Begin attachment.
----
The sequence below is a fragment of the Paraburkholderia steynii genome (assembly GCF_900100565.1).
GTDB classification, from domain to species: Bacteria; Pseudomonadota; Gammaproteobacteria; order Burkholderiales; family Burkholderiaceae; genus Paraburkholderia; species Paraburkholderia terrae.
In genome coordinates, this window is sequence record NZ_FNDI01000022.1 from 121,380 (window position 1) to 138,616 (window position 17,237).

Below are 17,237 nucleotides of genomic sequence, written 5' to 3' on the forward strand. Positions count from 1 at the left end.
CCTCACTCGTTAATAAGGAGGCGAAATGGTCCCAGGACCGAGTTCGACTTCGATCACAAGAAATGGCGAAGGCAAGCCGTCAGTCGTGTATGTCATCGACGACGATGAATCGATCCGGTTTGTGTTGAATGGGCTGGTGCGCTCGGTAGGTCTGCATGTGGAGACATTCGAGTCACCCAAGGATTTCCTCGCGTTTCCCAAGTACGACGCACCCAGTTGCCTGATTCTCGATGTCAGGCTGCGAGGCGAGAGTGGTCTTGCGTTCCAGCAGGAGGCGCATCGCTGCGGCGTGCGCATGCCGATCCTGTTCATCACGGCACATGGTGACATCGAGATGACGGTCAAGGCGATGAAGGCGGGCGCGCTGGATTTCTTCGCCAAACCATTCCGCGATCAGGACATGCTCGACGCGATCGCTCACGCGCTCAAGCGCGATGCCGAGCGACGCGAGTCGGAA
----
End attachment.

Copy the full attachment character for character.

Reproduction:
The sequence below is a fragment of the Paraburkholderia steynii genome (assembly GCF_900100565.1).
GTDB classification, from domain to species: Bacteria; Pseudomonadota; Gammaproteobacteria; order Burkholderiales; family Burkholderiaceae; genus Paraburkholderia; species Paraburkholderia terrae.
In genome coordinates, this window is sequence record NZ_FNDI01000022.1 from 121,380 (window position 1) to 138,616 (window position 17,237).

Below are 17,237 nucleotides of genomic sequence, written 5' to 3' on the forward strand. Positions count from 1 at the left end.
CCTCACTCGTTAATAAGGAGGCGAAATGGTCCCAGGACCGAGTTCGACTTCGATCACAAGAAATGGCGAAGGCAAGCCGTCAGTCGTGTATGTCATCGACGACGATGAATCGATCCGGTTTGTGTTGAATGGGCTGGTGCGCTCGGTAGGTCTGCATGTGGAGACATTCGAGTCACCCAAGGATTTCCTCGCGTTTCCCAAGTACGACGCACCCAGTTGCCTGATTCTCGATGTCAGGCTGCGAGGCGAGAGTGGTCTTGCGTTCCAGCAGGAGGCGCATCGCTGCGGCGTGCGCATGCCGATCCTGTTCATCACGGCACATGGTGACATCGAGATGACGGTCAAGGCGATGAAGGCGGGCGCGCTGGATTTCTTCGCCAAACCATTCCGCGATCAGGACATGCTCGACGCGATCGCTCACGCGCTCAAGCGCGATGCCGAGCGACGCGAGTCGGAA